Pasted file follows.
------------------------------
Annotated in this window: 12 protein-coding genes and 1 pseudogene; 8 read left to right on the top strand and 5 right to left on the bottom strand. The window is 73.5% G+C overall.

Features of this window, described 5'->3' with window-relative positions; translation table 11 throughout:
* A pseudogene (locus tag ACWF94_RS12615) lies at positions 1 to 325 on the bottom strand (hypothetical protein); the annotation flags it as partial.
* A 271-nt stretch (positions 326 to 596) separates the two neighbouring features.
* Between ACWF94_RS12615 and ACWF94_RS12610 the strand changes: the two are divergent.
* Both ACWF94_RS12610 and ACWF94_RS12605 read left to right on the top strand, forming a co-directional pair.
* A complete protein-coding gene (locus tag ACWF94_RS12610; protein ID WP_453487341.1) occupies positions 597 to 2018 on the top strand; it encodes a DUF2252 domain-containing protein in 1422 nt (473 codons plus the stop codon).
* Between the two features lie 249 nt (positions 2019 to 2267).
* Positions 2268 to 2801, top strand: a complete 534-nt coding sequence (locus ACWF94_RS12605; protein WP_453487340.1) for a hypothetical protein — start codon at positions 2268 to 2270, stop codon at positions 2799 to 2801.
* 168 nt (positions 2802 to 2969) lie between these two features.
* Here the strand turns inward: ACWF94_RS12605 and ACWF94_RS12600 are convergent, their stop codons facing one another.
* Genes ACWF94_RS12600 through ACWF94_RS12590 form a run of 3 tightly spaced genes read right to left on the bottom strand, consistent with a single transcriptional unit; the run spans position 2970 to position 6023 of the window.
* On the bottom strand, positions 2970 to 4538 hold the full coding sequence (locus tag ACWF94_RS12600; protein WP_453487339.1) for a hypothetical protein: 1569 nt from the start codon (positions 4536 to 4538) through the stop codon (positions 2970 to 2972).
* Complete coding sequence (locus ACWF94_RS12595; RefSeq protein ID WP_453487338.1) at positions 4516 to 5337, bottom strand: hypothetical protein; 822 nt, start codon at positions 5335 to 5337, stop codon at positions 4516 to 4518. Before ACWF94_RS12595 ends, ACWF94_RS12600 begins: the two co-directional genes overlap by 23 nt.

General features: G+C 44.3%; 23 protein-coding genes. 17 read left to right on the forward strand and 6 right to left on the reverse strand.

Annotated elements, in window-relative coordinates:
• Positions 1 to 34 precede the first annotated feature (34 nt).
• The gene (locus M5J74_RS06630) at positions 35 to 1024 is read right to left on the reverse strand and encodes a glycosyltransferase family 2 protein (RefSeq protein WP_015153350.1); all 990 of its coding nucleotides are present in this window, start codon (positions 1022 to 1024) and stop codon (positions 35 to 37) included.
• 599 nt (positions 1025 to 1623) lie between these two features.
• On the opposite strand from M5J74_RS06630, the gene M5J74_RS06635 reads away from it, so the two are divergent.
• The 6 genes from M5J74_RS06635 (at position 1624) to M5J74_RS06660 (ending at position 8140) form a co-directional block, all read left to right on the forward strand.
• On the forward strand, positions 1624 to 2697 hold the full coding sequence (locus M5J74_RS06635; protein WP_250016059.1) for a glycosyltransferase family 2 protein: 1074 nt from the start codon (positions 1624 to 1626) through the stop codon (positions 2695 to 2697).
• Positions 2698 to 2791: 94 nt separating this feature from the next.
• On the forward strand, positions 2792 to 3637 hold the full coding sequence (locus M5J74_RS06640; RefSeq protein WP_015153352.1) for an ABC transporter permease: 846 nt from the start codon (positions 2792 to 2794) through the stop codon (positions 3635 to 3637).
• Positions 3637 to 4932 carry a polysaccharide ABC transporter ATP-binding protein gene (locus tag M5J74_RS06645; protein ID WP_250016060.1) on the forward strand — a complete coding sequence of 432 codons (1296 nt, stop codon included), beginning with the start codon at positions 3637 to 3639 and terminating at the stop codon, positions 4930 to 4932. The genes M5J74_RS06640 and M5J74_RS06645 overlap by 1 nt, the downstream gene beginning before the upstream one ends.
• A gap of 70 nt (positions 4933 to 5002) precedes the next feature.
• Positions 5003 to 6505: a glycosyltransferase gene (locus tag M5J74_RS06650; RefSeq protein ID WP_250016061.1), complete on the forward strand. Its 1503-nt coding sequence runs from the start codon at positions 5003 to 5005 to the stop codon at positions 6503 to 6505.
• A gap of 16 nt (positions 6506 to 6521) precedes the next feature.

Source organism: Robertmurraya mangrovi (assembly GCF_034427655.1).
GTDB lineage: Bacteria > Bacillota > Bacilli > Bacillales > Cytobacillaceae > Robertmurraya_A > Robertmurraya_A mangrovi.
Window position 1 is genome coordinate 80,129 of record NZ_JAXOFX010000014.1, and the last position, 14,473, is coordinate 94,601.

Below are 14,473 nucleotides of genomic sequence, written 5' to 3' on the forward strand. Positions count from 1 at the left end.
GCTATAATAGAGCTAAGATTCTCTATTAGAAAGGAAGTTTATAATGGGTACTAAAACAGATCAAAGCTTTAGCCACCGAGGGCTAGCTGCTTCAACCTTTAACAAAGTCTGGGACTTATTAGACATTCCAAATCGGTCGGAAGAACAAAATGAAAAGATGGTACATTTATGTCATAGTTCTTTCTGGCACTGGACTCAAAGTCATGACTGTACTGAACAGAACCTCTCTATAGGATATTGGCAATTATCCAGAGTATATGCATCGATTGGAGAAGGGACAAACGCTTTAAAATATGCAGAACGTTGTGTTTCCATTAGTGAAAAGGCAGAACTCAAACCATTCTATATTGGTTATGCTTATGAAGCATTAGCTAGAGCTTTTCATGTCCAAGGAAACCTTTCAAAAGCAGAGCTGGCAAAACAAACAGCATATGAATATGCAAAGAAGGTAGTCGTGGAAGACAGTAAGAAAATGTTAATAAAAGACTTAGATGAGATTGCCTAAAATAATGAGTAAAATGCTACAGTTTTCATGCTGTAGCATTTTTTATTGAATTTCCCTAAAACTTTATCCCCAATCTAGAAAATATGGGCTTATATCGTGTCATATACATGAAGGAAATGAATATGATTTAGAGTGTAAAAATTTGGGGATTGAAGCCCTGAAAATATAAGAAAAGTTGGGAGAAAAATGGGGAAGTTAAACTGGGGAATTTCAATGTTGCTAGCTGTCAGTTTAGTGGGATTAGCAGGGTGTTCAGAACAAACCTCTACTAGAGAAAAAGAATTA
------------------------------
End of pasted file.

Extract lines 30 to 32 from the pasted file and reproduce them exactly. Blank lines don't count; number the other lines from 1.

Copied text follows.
GTDB lineage: Bacteria > Bacillota > Bacilli > Bacillales > Cytobacillaceae > Robertmurraya_A > Robertmurraya_A mangrovi.
Window position 1 is genome coordinate 80,129 of record NZ_JAXOFX010000014.1, and the last position, 14,473, is coordinate 94,601.

Below are 14,473 nucleotides of genomic sequence, written 5' to 3' on the forward strand. Positions count from 1 at the left end.